The Corner

The New South, Dixie, and Death

Because I was busy eating ham, turkey, and mashed potatoes, I missed an astonishing Thanksgiving op-ed from the Washington Post condemning GOP opposition to Susan Rice (h/t Seth Mandel). Feast your eyes upon this paragraph:

Could it be, as members of the Congressional Black Caucus are charging, that the signatories of the letter are targeting Ms. Rice because she is an African American woman? The signatories deny that, and we can’t know their hearts. What we do know is that more than 80 of the signatories are white males, and nearly half are from states of the former Confederacy. You’d think that before launching their broadside, members of Congress would have taken care not to propagate any falsehoods of their own.

This is simply stunning. Attacks on white males are par for the course in mainstream liberal publications, but the whiteness and maleness of her critics don’t make Ambassador Rice’s Benghazi misrepresentations true. The more disturbing aspect of the editorial, however, is the reference to the Confederacy. This suggests the Post is drinking the Kool-Aid of the even-farther-left quarters of online and print media.

Lost in the discussion of the various secession petitions on the White House website is the extent to which the Left itself is driving talk of division — often by explicitly comparing the New South to the old Confederacy. In October, Michael Lind wrote an article called, “Forget Red vs. Blue — It’s Slave States vs. Free States in 2012.” In August, “openly disgruntled liberal” Chuck Thompson published Better Off Without ‘Em: A Northern Manifesto for Southern Secession, a book widely reviewed and discussed in the mainstream media. On November 2, the day after the Post’s reprehensible op-ed, the New York Times’ Charles Blow penned “Lincoln, Liberty, and Two Americas,” a column that ended with a statement and a question: “We are moving toward two Americas with two contrasting — and increasingly codified — concepts of liberty. Can such a nation long endure?”

But here’s the fundamental irony of this leftist attempt to paint the New South as little more than Dixie reborn: It is the New South that is leading the charge to expand the “blessings of liberty” to all Americans — including the unborn, while the Blue states are doubling down on death and exploitation of the most vulnerable among us. In New York City, 40 percent of pregnancies end in death and dismemberment. Blue states have lower teen pregnancy rates in large part because they have higher abortion rates. We just ended an election season in which the winning margin with single women was created in part by the most explicit major-party embrace of abortion in my adult lifetime.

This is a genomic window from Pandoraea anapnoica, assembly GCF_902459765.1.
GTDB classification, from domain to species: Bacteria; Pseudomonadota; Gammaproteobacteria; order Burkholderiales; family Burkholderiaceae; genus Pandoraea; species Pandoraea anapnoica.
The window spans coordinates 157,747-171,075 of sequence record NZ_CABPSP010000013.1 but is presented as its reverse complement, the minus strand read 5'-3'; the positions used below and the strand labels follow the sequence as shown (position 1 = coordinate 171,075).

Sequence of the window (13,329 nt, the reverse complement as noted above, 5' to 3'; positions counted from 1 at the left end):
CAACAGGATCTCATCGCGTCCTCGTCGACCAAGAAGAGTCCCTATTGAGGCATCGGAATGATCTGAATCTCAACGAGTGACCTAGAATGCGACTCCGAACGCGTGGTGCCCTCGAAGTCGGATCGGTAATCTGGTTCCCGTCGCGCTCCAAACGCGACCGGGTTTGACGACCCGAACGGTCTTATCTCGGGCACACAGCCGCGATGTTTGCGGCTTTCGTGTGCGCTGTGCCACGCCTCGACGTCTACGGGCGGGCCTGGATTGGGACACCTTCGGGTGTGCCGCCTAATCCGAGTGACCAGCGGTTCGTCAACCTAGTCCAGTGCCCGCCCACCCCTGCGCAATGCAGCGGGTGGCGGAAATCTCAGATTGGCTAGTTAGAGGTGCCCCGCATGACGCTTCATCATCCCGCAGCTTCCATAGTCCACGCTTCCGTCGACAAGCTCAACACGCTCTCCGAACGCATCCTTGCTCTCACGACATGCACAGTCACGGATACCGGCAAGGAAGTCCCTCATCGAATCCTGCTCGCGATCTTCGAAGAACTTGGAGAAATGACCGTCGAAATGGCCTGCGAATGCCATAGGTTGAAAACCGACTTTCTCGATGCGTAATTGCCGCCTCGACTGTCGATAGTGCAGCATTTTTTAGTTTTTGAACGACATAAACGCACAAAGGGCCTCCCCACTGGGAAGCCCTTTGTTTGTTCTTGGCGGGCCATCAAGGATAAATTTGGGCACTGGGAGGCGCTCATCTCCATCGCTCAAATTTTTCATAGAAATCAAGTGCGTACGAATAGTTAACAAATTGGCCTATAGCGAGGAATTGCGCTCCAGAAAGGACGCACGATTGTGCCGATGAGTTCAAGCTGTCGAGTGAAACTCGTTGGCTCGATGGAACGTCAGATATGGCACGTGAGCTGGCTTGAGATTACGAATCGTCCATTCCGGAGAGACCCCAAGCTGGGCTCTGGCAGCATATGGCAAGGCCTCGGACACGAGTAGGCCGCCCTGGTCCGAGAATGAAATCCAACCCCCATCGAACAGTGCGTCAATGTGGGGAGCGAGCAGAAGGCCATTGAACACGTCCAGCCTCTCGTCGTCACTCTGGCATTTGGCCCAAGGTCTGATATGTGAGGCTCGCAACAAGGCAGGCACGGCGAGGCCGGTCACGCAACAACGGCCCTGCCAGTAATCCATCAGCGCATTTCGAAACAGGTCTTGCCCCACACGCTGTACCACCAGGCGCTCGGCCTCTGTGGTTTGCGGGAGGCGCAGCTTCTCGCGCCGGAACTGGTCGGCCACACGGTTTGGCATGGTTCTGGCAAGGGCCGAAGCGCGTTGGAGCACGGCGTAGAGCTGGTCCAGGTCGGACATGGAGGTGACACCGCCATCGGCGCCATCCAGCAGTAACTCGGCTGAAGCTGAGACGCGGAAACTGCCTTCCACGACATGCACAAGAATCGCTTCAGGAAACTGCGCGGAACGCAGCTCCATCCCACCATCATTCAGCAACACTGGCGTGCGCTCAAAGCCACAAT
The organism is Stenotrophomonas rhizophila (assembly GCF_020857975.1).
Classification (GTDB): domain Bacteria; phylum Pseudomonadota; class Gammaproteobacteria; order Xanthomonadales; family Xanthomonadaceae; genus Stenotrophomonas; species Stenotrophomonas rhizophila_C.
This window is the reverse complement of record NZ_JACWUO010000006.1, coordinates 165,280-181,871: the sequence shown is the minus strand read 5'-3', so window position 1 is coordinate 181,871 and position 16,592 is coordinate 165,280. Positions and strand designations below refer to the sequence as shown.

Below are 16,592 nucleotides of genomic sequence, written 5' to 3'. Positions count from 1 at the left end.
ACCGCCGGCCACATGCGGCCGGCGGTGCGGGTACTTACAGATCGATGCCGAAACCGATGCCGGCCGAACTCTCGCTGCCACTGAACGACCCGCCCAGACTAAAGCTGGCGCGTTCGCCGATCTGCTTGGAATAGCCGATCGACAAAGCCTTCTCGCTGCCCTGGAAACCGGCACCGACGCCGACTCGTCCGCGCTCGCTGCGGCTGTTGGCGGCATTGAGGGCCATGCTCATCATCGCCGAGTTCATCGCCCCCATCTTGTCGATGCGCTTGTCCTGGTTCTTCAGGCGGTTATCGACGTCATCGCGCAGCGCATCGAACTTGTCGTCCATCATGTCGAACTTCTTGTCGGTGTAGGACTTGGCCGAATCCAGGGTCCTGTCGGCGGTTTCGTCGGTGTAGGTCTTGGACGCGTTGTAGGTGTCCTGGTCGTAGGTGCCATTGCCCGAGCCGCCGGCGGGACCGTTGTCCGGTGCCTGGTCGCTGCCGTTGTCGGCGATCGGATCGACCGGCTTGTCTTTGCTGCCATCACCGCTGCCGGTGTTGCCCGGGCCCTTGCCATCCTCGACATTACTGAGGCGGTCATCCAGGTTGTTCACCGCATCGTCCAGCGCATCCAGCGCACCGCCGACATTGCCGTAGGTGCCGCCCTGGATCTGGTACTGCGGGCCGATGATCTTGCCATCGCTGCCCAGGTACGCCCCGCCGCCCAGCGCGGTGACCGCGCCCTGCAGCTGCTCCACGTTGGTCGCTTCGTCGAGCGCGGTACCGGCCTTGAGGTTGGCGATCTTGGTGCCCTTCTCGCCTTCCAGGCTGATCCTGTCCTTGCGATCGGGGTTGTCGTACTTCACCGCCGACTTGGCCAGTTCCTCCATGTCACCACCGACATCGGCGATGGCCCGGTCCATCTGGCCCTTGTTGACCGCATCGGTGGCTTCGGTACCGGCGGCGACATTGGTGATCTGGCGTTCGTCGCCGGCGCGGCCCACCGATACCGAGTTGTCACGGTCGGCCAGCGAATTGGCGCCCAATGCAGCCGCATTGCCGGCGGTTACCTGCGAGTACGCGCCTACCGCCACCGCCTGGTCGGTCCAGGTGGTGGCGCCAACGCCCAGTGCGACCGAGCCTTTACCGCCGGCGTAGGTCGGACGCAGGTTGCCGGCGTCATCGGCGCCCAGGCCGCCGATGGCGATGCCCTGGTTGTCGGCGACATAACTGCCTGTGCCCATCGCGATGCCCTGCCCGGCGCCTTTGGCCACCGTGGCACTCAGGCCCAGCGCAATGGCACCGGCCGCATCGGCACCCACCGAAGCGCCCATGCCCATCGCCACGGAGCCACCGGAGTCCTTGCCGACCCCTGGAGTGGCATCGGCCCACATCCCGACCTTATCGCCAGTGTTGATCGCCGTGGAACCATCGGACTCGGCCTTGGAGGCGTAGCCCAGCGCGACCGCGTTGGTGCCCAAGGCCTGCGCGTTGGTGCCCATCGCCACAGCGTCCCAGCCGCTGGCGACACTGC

The contrast with the red-state legislatures is profound. From Blow’s column:

According to a January report from the Guttmacher Institute: “By almost any measure, issues related to reproductive health and rights at the state level received unprecedented attention in 2011. In the 50 states combined, legislators introduced more than 1,100 reproductive health and rights-related provisions, a sharp increase from the 950 introduced in 2010. By year’s end, 135 of these provisions had been enacted in 36 states, an increase from the 89 enacted in 2010 and the 77 enacted in 2009.” Almost all the 2011 provisions were enacted in states with Republican-controlled legislatures.

Yes, the cultural and political divisions between Northeast and South are profound. But the balance of moral equities has decisively shifted. The New South is not Dixie, and the New North is no longer the Union. In this conflict of visions about the definition of humanity — indeed, the very definition of life itself — this time we hope the South prevails.


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